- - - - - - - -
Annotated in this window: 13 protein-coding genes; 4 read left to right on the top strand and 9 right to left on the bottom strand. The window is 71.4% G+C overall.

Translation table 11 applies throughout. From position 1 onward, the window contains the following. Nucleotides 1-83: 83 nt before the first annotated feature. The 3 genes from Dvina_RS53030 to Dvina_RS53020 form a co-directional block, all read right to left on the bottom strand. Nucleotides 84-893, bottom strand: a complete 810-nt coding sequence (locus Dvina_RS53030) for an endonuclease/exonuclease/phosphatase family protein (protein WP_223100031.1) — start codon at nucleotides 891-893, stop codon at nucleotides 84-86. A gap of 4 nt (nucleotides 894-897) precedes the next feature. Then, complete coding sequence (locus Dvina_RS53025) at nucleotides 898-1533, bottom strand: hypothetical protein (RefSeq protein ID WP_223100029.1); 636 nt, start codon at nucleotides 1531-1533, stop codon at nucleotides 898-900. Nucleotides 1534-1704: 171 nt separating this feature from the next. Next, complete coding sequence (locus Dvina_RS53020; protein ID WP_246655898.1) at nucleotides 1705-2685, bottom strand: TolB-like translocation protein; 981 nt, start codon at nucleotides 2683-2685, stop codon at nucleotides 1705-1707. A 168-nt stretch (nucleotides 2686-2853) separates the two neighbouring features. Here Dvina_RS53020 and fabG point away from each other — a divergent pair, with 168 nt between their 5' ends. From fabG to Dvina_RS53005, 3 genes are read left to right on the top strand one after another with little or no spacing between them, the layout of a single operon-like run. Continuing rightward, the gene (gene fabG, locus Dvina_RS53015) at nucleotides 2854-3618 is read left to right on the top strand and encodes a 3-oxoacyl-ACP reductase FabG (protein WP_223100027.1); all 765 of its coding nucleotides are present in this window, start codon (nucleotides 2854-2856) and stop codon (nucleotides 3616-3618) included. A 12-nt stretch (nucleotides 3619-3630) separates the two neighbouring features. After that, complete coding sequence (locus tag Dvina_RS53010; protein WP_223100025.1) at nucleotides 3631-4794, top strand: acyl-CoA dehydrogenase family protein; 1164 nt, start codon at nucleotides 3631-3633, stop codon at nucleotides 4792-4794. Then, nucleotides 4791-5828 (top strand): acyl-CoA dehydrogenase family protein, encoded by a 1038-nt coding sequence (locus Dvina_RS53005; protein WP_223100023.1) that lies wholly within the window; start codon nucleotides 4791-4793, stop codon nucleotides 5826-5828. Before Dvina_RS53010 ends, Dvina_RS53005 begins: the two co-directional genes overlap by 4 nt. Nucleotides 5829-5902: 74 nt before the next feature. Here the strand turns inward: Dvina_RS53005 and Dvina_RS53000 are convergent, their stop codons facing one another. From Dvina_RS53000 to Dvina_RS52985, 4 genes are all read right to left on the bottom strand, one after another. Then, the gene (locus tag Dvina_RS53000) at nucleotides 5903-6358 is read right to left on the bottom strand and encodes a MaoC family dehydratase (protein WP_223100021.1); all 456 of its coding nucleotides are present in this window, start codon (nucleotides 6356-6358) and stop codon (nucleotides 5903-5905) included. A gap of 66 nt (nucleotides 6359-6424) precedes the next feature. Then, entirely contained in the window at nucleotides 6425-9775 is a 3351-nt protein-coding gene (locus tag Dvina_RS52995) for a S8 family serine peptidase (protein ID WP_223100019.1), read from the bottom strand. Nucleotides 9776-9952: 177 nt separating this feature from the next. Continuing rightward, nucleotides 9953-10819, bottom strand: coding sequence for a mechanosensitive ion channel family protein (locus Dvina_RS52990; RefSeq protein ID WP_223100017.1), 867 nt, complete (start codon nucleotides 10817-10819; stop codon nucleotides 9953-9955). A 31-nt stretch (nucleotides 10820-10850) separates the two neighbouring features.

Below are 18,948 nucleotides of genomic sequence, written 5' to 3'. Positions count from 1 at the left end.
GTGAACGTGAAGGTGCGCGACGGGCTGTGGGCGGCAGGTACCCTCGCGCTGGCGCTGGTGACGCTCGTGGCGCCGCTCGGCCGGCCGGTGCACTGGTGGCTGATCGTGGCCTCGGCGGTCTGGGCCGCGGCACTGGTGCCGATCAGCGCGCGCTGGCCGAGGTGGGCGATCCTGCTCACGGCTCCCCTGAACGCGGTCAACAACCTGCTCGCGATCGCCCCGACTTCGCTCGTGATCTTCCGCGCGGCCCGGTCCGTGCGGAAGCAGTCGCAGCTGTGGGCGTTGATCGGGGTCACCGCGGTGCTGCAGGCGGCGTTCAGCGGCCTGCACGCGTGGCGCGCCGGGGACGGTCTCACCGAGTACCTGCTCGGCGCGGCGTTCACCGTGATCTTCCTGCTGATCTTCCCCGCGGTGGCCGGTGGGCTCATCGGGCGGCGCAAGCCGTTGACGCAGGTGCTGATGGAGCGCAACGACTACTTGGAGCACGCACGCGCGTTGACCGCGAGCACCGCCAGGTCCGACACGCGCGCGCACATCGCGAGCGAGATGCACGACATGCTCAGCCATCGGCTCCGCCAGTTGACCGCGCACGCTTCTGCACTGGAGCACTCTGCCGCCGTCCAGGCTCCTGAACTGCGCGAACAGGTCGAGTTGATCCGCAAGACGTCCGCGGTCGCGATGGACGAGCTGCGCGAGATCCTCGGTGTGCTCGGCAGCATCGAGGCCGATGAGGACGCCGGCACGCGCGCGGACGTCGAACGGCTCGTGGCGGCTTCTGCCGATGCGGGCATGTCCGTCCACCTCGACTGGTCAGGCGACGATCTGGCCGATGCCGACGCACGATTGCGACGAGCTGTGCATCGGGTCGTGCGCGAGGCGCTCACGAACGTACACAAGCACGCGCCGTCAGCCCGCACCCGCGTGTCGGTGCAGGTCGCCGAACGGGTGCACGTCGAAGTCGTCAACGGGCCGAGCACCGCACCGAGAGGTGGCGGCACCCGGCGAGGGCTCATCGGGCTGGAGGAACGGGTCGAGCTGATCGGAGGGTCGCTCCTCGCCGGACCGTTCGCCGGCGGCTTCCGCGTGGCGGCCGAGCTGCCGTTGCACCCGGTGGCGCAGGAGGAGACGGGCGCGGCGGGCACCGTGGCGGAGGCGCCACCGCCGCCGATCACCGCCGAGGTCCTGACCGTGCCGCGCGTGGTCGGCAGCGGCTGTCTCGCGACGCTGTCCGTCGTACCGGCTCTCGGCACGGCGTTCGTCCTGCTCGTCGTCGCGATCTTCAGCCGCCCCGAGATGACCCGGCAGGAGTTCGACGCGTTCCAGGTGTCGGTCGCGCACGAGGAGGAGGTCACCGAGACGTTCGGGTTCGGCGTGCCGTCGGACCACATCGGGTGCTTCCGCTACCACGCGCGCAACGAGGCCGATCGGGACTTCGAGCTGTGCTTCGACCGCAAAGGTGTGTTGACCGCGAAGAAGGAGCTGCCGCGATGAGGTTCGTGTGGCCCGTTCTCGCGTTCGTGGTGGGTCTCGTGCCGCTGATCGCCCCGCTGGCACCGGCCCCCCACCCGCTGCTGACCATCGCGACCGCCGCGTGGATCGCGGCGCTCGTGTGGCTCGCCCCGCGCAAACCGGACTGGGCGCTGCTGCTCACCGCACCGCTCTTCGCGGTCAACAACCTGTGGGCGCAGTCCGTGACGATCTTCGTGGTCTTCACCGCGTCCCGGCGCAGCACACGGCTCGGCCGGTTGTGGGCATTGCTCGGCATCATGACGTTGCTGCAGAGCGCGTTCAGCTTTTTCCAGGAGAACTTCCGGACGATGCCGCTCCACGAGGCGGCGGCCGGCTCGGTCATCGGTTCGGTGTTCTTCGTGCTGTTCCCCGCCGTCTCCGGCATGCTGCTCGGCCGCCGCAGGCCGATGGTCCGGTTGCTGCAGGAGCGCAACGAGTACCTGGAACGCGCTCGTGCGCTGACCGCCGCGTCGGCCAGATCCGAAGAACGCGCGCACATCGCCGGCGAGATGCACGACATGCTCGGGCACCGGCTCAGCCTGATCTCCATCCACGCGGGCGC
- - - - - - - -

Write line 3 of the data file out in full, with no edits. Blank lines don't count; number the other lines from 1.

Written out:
Below are 18,948 nucleotides of genomic sequence, written 5' to 3'. Positions count from 1 at the left end.